From laser beams and wooden satellites to galactic tow-truck services, start-ups in Japan are trying to imagine ways to deal with a growing environmental problem: space debris.
Junk like used satellites, parts of rockets and wreckage from collisions has been piling up since the space age began, with the problem accelerating in recent decades.
"We're entering an era when many satellites will be launched one after another. Space will become more and more crowded," said Miki Ito, general manager at Astroscale, a company dedicated to "space sustainability".
"There are simulations suggesting space won't be usable if we go on like this," she told AFP. "So we must improve the celestial environment before it's too late."
The European Space Agency (ESA) estimates that around one million pieces of debris larger than a centimetre -- big enough to "disable a spacecraft" -- are in Earth's orbit.
They are already causing problems, from a near-miss in January involving a Chinese satellite, to a five-millimetre hole knocked into a robotic arm on the International Space Station last year.
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"It's hard to predict exactly how fast the amount of space debris will increase," said Toru Yamamoto, a senior researcher at the Japan Aerospace Exploration Agency (JAXA).
But "it's an issue that raises real concerns about the sustainable use of space."
With satellites now crucial for GPS, broadband and banking data, collisions pose significant risks on Earth.
Tadanori Fukushima has seen the scale of the problem in his job as an engineer with Tokyo-based satellite operator and broadcaster SKY Perfect JSAT.
"A stationary satellite would get roughly 100 'debris-approaching' alerts a year," he told AFP.
International "satellite disposal guidelines" include rules like moving used satellites to "graveyard orbit" -- but the increase in debris means more is needed, specialists say.
Fukushima launched an in-house start-up in 2018 and envisions using a laser beam to vaporise the surface of space debris, creating a pulse of energy that pushes the object into a new orbit.
The irradiating laser means there's no need to touch any debris, which is generally said to move about 7.5 kilometres per second -- much faster than a bullet.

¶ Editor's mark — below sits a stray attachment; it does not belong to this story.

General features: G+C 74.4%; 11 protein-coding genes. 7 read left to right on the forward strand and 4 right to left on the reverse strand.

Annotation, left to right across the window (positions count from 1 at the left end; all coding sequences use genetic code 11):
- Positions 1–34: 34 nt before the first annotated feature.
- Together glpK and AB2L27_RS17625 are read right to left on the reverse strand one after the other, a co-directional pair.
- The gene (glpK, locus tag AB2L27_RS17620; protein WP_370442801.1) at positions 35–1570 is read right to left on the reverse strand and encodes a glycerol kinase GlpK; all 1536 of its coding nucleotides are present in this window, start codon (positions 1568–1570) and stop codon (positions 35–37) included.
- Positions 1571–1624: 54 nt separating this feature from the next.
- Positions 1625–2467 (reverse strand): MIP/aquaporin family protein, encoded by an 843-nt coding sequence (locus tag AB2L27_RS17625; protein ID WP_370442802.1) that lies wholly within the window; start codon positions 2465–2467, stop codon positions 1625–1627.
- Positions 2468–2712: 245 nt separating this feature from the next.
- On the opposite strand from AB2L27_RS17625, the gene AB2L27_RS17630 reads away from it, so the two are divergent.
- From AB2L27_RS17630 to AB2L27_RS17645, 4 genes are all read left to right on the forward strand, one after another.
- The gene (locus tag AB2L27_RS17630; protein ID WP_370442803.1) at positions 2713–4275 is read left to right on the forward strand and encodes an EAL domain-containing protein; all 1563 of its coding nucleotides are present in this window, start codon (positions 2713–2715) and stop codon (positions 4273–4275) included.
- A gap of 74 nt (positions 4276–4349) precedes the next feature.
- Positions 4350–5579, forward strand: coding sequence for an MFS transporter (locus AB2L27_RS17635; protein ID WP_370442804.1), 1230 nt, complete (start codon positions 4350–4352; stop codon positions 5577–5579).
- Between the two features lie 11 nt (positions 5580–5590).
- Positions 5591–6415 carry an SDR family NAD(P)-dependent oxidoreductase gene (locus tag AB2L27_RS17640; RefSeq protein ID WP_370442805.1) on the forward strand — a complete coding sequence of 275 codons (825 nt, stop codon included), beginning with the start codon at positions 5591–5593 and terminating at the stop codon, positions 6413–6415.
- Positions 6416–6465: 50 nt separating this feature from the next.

For now, the project is experimental, but Fukushima hopes to test the idea in space by spring 2025, working with several research institutions.
Japanese firms, along with some in Europe and the United States, are leading the way on developing solutions, according to Fukushima.
Some projects are further along, including Astroscale's space "tow-truck", which uses a magnet to collect out-of-service satellites.
"If a car breaks down, you call a tow-truck service. If a satellite breaks down and stays there, it faces the risk of collision with debris and needs to be collected quickly," Ito explained.
The firm carried out a successful trial last year and imagines one day equipping customer satellites with a "docking plate" equivalent to a tow-truck's hook, allowing collection later on.
Astroscale, which has a contract with the ESA, plans a second test by the end of 2024 and hopes to launch its service soon after.
Other efforts approach the problem at the source, by creating satellites that don't produce debris.
Kyoto University and Sumitomo Forestry envisage a wooden satellite that goes into orbit in a rocket and burns up safely when it plunges to Earth.
That project is also in its infancy -- in March, pieces of wood were sent to the International Space Station to test how they respond to cosmic rays.
Space agencies have their own programmes, with JAXA focusing on large debris over three tonnes.
And internationally, firms including US-based Orbit Fab and Australia's Neumann Space have proposed ideas such as in-orbit refuelling to extend the life of satellites.
The problem is complex enough that a range of solutions will be needed, said JAXA's Yamamoto.
"There is no panacea."